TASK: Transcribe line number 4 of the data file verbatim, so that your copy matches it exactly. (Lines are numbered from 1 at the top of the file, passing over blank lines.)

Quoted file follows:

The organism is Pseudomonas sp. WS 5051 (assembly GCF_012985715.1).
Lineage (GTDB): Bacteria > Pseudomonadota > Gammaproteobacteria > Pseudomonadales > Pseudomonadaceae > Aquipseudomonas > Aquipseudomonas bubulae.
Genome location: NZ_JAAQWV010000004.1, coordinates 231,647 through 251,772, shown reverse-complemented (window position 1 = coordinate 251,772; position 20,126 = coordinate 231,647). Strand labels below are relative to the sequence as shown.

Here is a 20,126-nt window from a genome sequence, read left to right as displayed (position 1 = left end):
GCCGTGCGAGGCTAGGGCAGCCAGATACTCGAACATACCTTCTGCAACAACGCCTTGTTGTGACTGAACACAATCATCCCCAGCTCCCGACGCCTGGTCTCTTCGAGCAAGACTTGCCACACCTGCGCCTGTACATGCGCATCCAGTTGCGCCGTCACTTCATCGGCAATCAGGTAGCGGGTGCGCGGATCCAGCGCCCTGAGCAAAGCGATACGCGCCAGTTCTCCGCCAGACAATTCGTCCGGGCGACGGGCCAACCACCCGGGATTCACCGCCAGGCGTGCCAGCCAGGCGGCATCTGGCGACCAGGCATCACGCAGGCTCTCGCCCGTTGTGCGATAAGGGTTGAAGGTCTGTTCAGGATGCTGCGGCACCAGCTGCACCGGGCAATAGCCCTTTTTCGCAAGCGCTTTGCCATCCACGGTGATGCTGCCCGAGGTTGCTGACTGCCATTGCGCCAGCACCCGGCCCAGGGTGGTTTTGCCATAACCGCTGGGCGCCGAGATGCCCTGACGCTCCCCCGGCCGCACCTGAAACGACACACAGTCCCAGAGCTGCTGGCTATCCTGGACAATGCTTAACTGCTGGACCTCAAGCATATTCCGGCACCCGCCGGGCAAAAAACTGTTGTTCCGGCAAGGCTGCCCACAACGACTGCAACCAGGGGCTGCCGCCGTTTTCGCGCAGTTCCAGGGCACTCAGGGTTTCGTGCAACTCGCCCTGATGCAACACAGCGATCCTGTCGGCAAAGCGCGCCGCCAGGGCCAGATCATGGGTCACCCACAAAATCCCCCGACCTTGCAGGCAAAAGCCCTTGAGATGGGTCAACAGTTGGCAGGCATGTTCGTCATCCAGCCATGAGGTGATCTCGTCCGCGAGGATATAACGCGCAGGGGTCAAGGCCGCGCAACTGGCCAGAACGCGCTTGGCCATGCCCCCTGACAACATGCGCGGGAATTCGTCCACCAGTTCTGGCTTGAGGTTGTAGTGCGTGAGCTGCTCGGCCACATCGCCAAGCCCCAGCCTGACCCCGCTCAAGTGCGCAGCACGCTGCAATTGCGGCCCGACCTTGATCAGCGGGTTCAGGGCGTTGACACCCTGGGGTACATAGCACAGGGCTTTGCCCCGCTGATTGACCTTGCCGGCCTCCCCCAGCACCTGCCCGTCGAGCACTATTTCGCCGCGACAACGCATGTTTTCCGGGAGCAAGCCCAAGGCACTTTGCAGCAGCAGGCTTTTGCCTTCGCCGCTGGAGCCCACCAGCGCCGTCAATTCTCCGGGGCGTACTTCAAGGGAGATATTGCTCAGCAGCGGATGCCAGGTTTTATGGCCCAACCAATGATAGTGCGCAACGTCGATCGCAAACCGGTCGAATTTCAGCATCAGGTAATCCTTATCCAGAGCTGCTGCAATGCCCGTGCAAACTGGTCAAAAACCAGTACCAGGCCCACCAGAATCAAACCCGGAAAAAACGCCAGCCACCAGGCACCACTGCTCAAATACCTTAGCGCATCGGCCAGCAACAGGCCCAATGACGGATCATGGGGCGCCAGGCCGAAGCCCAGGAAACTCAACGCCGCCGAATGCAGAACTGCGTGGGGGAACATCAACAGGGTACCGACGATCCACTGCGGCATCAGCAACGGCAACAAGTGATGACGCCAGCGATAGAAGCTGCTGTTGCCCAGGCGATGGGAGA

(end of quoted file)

Here is a 20,126-nt window from a genome sequence, read left to right as displayed (position 1 = left end):